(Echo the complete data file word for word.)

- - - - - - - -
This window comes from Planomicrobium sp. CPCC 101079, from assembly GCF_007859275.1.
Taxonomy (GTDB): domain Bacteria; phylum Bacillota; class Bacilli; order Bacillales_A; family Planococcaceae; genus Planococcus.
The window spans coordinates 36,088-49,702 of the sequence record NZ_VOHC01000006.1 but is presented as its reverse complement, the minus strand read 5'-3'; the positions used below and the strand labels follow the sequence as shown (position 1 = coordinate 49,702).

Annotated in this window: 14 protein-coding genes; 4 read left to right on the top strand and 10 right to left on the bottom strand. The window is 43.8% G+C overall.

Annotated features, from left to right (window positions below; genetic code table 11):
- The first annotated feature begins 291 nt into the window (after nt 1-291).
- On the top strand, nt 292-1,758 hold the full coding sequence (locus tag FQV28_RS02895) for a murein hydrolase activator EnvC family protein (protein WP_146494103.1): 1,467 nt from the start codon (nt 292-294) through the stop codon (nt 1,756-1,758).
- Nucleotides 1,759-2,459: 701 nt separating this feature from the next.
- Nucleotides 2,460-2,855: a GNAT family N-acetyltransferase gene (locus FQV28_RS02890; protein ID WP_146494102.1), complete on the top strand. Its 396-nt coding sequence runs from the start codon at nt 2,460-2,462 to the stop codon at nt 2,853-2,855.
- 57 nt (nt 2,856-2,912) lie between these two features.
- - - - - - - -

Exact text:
This window comes from Planomicrobium sp. CPCC 101079, from assembly GCF_007859275.1.
Taxonomy (GTDB): domain Bacteria; phylum Bacillota; class Bacilli; order Bacillales_A; family Planococcaceae; genus Planococcus.
The window spans coordinates 36,088-49,702 of the sequence record NZ_VOHC01000006.1 but is presented as its reverse complement, the minus strand read 5'-3'; the positions used below and the strand labels follow the sequence as shown (position 1 = coordinate 49,702).

Annotated in this window: 14 protein-coding genes; 4 read left to right on the top strand and 10 right to left on the bottom strand. The window is 43.8% G+C overall.

Annotated features, from left to right (window positions below; genetic code table 11):
- The first annotated feature begins 291 nt into the window (after nt 1-291).
- On the top strand, nt 292-1,758 hold the full coding sequence (locus tag FQV28_RS02895) for a murein hydrolase activator EnvC family protein (protein WP_146494103.1): 1,467 nt from the start codon (nt 292-294) through the stop codon (nt 1,756-1,758).
- Nucleotides 1,759-2,459: 701 nt separating this feature from the next.
- Nucleotides 2,460-2,855: a GNAT family N-acetyltransferase gene (locus FQV28_RS02890; protein ID WP_146494102.1), complete on the top strand. Its 396-nt coding sequence runs from the start codon at nt 2,460-2,462 to the stop codon at nt 2,853-2,855.
- 57 nt (nt 2,856-2,912) lie between these two features.